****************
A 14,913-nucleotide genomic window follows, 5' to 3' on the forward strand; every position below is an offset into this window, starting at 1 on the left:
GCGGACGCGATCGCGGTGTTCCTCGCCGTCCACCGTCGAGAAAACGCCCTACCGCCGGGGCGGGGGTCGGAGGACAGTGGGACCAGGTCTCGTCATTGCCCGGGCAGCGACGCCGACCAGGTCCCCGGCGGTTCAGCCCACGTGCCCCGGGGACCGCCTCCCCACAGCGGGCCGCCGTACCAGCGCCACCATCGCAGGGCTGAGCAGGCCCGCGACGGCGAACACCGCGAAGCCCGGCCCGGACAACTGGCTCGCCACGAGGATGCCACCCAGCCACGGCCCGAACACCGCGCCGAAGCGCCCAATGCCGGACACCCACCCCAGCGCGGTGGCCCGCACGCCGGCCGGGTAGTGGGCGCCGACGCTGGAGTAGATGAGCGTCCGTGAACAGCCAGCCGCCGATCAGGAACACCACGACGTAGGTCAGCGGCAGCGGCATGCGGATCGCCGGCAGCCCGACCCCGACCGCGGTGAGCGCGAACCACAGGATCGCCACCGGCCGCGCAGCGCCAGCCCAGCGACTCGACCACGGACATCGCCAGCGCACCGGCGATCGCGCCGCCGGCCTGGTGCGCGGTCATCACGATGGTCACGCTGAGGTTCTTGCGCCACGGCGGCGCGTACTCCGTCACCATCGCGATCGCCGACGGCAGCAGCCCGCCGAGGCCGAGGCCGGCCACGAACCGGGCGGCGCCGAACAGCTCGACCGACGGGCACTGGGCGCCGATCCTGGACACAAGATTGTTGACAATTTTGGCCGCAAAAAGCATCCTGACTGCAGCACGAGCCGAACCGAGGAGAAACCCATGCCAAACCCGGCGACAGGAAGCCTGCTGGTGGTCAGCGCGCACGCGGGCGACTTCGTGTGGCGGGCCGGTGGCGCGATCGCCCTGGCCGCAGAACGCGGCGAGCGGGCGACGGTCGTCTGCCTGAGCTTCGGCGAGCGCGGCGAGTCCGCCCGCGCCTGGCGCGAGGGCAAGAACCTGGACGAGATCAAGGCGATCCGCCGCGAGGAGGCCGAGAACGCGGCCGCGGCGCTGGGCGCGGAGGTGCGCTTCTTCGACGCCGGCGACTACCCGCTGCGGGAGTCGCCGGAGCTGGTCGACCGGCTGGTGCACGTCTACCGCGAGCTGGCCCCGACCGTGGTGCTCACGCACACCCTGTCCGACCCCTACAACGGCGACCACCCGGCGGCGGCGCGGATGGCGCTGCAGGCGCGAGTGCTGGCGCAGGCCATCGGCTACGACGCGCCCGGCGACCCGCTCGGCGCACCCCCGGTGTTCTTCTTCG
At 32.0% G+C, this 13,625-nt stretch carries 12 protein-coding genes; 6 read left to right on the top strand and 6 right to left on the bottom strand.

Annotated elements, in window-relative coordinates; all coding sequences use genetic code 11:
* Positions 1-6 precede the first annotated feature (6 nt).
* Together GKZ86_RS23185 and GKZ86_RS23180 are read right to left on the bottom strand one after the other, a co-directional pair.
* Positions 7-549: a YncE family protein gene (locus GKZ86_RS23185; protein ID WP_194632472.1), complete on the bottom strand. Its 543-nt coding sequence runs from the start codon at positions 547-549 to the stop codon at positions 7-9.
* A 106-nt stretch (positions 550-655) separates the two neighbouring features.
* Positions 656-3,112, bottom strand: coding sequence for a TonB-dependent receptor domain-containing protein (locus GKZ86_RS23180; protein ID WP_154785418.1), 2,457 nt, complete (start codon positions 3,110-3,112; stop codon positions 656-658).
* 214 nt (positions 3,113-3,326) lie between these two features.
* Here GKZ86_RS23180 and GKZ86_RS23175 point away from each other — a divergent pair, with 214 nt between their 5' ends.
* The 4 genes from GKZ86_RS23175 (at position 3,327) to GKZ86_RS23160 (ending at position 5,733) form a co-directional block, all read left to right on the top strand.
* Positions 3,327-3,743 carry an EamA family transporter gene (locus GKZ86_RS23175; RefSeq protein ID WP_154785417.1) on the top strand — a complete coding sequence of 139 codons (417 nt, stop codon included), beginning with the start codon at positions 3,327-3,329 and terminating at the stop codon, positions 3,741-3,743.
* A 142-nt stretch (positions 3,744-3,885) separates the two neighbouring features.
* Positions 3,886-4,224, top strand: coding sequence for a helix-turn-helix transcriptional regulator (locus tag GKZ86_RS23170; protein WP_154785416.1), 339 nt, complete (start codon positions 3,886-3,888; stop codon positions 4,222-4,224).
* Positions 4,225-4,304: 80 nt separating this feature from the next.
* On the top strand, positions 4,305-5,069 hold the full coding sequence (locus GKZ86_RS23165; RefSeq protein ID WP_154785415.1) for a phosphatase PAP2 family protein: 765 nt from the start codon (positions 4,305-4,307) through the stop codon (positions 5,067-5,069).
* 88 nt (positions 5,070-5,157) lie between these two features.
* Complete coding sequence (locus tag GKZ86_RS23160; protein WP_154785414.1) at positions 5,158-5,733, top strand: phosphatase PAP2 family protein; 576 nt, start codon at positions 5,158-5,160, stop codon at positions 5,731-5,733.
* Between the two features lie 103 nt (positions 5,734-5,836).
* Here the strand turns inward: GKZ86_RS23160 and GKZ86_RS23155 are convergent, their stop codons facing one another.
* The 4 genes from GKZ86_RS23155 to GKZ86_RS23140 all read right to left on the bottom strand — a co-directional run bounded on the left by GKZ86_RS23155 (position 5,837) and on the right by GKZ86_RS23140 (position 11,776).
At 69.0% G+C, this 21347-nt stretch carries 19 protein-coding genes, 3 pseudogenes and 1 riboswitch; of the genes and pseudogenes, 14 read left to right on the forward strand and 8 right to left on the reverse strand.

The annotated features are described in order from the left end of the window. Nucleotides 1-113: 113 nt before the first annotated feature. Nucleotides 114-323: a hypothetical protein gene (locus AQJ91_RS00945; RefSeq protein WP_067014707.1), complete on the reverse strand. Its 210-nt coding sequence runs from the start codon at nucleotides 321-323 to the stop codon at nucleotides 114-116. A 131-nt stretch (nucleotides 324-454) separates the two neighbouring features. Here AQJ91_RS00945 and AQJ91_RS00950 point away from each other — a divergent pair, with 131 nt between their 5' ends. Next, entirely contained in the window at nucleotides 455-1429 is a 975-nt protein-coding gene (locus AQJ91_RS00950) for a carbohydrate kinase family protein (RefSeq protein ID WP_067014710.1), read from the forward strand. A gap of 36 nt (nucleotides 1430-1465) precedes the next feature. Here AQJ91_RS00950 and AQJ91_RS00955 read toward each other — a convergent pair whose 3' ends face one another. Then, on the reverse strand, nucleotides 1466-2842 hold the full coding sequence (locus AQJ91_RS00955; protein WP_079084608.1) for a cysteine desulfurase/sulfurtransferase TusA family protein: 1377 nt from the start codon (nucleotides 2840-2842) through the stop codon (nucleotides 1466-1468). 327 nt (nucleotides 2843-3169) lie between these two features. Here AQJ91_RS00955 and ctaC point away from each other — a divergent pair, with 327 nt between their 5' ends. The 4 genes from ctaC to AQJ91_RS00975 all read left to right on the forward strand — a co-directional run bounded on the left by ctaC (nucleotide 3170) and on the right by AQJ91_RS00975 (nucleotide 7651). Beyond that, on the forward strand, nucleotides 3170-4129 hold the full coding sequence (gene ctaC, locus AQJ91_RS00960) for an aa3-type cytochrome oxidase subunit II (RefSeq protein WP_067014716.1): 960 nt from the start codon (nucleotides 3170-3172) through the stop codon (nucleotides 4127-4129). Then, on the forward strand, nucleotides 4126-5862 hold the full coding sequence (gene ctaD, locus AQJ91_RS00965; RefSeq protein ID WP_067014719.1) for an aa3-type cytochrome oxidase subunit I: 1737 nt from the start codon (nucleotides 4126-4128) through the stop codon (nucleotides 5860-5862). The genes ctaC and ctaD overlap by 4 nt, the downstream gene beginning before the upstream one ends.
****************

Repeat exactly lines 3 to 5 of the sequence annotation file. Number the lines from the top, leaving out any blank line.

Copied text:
At 32.0% G+C, this 13,625-nt stretch carries 12 protein-coding genes; 6 read left to right on the top strand and 6 right to left on the bottom strand.

Annotated elements, in window-relative coordinates; all coding sequences use genetic code 11:
* Positions 1-6 precede the first annotated feature (6 nt).